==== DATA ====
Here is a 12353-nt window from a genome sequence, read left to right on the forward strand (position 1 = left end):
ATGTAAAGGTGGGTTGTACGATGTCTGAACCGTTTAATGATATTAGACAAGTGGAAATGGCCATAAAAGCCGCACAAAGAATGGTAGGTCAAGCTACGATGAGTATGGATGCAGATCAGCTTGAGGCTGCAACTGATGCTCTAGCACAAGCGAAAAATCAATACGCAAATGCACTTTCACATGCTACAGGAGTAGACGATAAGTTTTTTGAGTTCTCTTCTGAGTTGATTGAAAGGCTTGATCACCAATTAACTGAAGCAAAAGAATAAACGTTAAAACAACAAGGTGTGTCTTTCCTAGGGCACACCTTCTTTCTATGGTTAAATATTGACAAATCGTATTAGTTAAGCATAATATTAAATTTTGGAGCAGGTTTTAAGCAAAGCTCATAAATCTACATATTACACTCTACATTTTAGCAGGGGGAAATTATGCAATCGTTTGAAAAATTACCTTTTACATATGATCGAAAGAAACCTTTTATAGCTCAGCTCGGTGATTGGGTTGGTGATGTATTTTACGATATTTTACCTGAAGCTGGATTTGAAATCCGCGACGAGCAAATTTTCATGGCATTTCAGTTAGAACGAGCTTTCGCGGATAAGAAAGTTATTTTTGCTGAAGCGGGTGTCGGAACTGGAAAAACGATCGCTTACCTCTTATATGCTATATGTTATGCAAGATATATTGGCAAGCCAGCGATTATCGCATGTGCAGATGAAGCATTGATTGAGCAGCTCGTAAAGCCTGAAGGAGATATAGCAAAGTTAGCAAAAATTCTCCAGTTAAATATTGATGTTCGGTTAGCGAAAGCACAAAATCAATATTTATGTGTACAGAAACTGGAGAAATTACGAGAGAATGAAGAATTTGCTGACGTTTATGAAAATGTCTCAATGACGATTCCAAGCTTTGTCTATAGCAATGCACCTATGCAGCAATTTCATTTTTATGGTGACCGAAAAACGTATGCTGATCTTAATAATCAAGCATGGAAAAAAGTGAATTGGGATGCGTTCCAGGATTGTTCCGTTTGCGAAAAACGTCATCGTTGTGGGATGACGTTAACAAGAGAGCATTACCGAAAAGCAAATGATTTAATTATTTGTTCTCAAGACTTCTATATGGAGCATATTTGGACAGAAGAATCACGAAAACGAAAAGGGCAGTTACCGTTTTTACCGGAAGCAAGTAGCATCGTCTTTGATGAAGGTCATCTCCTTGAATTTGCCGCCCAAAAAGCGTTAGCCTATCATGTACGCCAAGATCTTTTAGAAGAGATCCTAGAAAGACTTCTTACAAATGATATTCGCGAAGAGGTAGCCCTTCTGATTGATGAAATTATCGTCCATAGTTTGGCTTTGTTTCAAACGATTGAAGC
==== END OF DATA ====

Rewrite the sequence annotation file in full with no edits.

Here is a 12353-nt window from a genome sequence, read left to right on the forward strand (position 1 = left end):
ATGTAAAGGTGGGTTGTACGATGTCTGAACCGTTTAATGATATTAGACAAGTGGAAATGGCCATAAAAGCCGCACAAAGAATGGTAGGTCAAGCTACGATGAGTATGGATGCAGATCAGCTTGAGGCTGCAACTGATGCTCTAGCACAAGCGAAAAATCAATACGCAAATGCACTTTCACATGCTACAGGAGTAGACGATAAGTTTTTTGAGTTCTCTTCTGAGTTGATTGAAAGGCTTGATCACCAATTAACTGAAGCAAAAGAATAAACGTTAAAACAACAAGGTGTGTCTTTCCTAGGGCACACCTTCTTTCTATGGTTAAATATTGACAAATCGTATTAGTTAAGCATAATATTAAATTTTGGAGCAGGTTTTAAGCAAAGCTCATAAATCTACATATTACACTCTACATTTTAGCAGGGGGAAATTATGCAATCGTTTGAAAAATTACCTTTTACATATGATCGAAAGAAACCTTTTATAGCTCAGCTCGGTGATTGGGTTGGTGATGTATTTTACGATATTTTACCTGAAGCTGGATTTGAAATCCGCGACGAGCAAATTTTCATGGCATTTCAGTTAGAACGAGCTTTCGCGGATAAGAAAGTTATTTTTGCTGAAGCGGGTGTCGGAACTGGAAAAACGATCGCTTACCTCTTATATGCTATATGTTATGCAAGATATATTGGCAAGCCAGCGATTATCGCATGTGCAGATGAAGCATTGATTGAGCAGCTCGTAAAGCCTGAAGGAGATATAGCAAAGTTAGCAAAAATTCTCCAGTTAAATATTGATGTTCGGTTAGCGAAAGCACAAAATCAATATTTATGTGTACAGAAACTGGAGAAATTACGAGAGAATGAAGAATTTGCTGACGTTTATGAAAATGTCTCAATGACGATTCCAAGCTTTGTCTATAGCAATGCACCTATGCAGCAATTTCATTTTTATGGTGACCGAAAAACGTATGCTGATCTTAATAATCAAGCATGGAAAAAAGTGAATTGGGATGCGTTCCAGGATTGTTCCGTTTGCGAAAAACGTCATCGTTGTGGGATGACGTTAACAAGAGAGCATTACCGAAAAGCAAATGATTTAATTATTTGTTCTCAAGACTTCTATATGGAGCATATTTGGACAGAAGAATCACGAAAACGAAAAGGGCAGTTACCGTTTTTACCGGAAGCAAGTAGCATCGTCTTTGATGAAGGTCATCTCCTTGAATTTGCCGCCCAAAAAGCGTTAGCCTATCATGTACGCCAAGATCTTTTAGAAGAGATCCTAGAAAGACTTCTTACAAATGATATTCGCGAAGAGGTAGCCCTTCTGATTGATGAAATTATCGTCCATAGTTTGGCTTTGTTTCAAACGATTGAAGC